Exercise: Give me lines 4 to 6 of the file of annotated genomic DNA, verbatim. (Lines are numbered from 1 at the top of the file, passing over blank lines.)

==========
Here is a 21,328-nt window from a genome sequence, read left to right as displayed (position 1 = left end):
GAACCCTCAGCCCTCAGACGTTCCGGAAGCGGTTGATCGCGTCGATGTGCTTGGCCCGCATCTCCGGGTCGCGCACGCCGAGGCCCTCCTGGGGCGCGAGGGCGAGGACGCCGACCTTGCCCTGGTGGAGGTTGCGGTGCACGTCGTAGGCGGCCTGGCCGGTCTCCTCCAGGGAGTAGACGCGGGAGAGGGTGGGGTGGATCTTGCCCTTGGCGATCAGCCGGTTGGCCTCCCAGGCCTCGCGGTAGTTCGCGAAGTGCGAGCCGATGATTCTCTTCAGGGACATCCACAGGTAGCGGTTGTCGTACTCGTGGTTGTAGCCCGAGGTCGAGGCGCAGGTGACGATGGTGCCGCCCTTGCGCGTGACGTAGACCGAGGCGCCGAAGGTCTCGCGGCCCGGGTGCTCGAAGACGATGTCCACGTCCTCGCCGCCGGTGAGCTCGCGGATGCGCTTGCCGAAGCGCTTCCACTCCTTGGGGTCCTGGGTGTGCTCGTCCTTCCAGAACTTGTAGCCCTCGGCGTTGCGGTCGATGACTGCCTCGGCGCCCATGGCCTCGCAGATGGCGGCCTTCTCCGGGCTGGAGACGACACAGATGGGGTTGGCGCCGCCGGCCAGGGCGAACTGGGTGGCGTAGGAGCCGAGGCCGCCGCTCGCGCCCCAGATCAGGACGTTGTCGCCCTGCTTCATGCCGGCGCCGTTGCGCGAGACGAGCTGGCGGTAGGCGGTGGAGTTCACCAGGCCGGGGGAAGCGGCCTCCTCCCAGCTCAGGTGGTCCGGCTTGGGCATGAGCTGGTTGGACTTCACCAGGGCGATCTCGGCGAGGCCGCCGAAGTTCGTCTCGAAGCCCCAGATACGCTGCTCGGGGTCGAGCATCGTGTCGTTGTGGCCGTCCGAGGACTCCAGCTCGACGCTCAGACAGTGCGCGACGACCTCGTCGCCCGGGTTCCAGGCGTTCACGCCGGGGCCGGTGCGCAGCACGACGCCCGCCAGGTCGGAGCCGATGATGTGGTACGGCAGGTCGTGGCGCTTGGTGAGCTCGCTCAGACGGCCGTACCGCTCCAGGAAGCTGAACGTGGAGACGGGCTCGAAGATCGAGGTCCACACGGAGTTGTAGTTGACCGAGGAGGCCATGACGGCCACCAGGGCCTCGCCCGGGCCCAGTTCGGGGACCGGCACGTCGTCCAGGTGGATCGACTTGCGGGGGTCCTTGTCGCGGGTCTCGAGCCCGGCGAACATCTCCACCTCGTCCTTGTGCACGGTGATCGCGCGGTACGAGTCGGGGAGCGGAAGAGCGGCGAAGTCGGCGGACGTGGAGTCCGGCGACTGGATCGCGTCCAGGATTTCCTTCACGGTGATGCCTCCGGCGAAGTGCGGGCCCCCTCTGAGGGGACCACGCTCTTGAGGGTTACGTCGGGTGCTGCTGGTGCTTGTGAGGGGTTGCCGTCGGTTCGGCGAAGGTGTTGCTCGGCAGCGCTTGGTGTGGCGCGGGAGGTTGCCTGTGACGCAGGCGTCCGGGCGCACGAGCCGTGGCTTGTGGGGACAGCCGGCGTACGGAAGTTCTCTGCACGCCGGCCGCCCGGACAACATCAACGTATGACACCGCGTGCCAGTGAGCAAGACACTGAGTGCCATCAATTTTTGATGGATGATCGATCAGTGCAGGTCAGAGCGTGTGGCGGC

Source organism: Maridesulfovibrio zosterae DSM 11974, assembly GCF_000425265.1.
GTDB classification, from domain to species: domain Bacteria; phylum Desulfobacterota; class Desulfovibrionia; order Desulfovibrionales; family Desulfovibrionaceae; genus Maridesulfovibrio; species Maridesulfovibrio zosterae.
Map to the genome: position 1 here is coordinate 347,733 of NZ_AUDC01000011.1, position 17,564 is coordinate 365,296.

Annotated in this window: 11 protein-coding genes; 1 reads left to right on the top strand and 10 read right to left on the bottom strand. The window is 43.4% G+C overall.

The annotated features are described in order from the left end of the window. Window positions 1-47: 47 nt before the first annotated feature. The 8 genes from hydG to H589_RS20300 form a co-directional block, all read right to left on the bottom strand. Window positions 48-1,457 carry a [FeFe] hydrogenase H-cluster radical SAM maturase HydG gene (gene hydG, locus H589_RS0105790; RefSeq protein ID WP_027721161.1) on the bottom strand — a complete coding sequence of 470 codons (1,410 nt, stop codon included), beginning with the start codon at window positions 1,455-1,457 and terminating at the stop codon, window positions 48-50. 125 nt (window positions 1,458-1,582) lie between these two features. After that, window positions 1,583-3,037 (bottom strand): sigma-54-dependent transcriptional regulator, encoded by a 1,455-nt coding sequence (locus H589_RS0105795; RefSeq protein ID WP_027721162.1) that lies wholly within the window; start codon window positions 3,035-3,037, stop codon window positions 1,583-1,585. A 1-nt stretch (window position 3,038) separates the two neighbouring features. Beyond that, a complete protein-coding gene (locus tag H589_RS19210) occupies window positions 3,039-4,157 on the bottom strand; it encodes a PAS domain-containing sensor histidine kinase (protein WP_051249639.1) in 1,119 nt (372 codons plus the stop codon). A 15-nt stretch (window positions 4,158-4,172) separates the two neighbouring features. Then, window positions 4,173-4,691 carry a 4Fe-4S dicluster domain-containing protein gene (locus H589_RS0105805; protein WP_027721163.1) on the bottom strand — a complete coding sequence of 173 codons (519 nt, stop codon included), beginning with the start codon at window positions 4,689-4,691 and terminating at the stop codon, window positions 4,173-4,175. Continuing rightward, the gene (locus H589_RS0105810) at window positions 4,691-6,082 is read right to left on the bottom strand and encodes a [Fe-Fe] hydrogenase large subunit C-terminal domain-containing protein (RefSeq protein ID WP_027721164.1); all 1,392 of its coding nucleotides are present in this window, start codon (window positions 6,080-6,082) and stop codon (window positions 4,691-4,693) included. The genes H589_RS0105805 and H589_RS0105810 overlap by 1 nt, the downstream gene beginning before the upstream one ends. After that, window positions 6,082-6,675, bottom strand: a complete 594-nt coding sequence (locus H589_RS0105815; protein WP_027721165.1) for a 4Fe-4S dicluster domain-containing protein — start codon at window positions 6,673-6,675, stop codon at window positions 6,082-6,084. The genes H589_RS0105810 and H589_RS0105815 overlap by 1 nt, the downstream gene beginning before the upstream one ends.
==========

GTDB classification, from domain to species: domain Bacteria; phylum Desulfobacterota; class Desulfovibrionia; order Desulfovibrionales; family Desulfovibrionaceae; genus Maridesulfovibrio; species Maridesulfovibrio zosterae.
Map to the genome: position 1 here is coordinate 347,733 of NZ_AUDC01000011.1, position 17,564 is coordinate 365,296.

Annotated in this window: 11 protein-coding genes; 1 reads left to right on the top strand and 10 read right to left on the bottom strand. The window is 43.4% G+C overall.